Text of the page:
Another excuse to eat chocolate: Dark variety can help heart-risk patients and cut diabetes
00:13 GMT, 1 June 2012
Lovers of dark chocolate have known for some time that their favourite treat can help protect them against high blood pressure and cut the risk of diabetes.
But now scientists say that it can even benefit those who are already at high risk of heart attacks and strokes.
Although regular chocolate eating doesn’t work quite as well as drugs, the researchers say it has virtually no side effects and, perhaps not surprisingly ‘high rates of compliance’.
Miracle food: Dark chocolate can benefit people who are already at high risk of heart attacks and strokes
A team of researchers from universities in Melbourne, Australia, used a mathematical model to predict the effects and cost effectiveness of daily dark chocolate consumption in 2,013 individuals at high risk of heart disease over a decade.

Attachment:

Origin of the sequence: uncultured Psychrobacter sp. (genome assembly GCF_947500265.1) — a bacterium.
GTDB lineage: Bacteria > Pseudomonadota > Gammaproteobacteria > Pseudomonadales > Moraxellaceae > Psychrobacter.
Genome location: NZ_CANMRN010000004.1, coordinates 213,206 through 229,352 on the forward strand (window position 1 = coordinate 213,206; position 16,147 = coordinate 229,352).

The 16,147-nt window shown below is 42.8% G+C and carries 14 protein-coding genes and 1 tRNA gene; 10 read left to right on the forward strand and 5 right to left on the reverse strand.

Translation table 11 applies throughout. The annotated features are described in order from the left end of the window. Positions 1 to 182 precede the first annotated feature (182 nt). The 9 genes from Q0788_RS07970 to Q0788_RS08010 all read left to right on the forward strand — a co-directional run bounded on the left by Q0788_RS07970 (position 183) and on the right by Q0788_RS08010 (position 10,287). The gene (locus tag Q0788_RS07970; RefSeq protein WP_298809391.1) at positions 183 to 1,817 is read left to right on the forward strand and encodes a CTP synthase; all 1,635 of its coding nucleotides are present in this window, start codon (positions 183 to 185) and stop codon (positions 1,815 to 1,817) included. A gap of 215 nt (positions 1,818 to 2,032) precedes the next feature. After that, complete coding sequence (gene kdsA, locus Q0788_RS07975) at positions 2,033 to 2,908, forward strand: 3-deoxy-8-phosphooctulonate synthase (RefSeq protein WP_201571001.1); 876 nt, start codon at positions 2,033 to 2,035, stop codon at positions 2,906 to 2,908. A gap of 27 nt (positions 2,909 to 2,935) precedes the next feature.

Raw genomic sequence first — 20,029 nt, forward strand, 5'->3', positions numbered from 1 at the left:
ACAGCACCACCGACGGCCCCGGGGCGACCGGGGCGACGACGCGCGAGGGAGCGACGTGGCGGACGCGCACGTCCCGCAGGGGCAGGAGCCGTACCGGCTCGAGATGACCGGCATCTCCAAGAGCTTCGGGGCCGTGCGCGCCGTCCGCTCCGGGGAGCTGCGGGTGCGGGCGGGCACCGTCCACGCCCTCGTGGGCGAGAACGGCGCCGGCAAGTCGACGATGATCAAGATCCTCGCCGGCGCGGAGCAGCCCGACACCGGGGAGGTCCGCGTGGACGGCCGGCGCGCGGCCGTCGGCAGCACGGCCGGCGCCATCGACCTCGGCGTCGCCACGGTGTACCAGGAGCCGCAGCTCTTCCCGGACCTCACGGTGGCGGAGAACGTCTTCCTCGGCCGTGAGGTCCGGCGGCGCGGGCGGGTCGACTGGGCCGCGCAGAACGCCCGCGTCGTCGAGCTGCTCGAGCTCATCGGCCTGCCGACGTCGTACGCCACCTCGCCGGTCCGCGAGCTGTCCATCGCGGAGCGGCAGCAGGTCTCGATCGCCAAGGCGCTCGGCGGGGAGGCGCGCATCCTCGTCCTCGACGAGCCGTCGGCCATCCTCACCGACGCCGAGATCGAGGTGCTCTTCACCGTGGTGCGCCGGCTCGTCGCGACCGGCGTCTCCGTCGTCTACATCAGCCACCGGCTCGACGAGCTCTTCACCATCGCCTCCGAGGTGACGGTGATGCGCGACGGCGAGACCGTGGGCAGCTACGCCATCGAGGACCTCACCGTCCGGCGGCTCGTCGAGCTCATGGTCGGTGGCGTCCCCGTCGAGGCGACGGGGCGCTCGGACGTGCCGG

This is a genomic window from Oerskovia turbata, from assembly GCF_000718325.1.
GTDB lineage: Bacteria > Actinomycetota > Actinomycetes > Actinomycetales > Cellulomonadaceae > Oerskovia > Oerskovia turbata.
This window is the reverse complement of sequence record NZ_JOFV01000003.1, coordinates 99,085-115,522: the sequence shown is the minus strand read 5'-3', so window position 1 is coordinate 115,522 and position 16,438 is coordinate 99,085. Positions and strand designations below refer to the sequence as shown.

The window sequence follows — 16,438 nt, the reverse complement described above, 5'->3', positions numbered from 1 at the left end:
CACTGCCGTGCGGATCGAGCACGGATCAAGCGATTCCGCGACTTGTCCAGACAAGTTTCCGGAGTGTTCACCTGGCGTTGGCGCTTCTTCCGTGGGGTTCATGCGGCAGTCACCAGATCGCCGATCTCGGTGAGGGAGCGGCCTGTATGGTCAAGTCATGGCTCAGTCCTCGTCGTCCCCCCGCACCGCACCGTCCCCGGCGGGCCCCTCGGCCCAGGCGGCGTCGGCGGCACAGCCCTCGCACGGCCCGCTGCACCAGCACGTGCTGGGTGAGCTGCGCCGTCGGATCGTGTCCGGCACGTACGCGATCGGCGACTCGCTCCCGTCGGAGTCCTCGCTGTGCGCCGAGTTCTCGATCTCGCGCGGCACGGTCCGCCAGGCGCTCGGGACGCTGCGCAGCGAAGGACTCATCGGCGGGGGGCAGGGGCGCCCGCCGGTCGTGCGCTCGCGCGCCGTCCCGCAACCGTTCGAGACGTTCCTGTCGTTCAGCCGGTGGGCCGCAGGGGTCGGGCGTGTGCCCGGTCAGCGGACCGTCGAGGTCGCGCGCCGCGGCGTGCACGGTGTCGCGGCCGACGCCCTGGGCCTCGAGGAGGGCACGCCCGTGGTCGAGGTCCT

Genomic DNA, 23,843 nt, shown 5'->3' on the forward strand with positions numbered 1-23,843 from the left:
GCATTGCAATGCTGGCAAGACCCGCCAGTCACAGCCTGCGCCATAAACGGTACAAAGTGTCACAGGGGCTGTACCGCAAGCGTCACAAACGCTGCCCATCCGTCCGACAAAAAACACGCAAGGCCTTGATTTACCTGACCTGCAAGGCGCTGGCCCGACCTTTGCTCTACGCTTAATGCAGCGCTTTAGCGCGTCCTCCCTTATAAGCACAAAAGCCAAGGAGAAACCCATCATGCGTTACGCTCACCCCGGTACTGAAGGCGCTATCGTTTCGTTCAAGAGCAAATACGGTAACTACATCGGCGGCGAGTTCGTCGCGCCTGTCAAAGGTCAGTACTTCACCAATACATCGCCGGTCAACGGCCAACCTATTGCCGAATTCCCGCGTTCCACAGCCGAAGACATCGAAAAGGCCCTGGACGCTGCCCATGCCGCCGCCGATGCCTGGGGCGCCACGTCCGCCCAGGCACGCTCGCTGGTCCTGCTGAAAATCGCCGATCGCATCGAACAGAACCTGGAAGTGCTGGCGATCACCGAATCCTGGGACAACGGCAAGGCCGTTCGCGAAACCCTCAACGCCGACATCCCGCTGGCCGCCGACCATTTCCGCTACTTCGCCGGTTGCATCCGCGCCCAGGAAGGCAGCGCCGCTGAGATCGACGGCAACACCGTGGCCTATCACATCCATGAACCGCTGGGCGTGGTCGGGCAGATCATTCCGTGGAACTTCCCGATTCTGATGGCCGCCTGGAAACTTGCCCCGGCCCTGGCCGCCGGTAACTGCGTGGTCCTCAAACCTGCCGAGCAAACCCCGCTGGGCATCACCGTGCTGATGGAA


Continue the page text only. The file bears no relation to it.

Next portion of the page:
They all had metabolic syndrome – a mix of problems including raised blood pressure, obesity, high fat levels in the blood and an inability to control blood sugar levels – but no history of heart disease or diabetes and they were not on blood pressure drugs.
Daily consumption of 100g of dark chocolate could potentially avert 70 non-fatal and 15 fatal cardiovascular events per 10,000 people treated over ten years, according to the study published on bmj.com.
This could be considered an effective intervention, said the researchers. It would be cost-effective too, costing 25 a year per head of population.
This would cover advertising and possible subsidising of dark chocolate for the less well-off.
The protective effects have been shown only for dark chocolate which is at least 60-70 per cent cocoa. Milk or white chocolate does have not provide the same benefits.
It is rich in flavonoids which are known to have heart protecting effects.
Sceptics say the high calorie content of chocolate tends to offset the benefits.
Previous research shows eating chocolate reduces blood pressure and improves insulin sensitivity, reducing the risk of diabetes.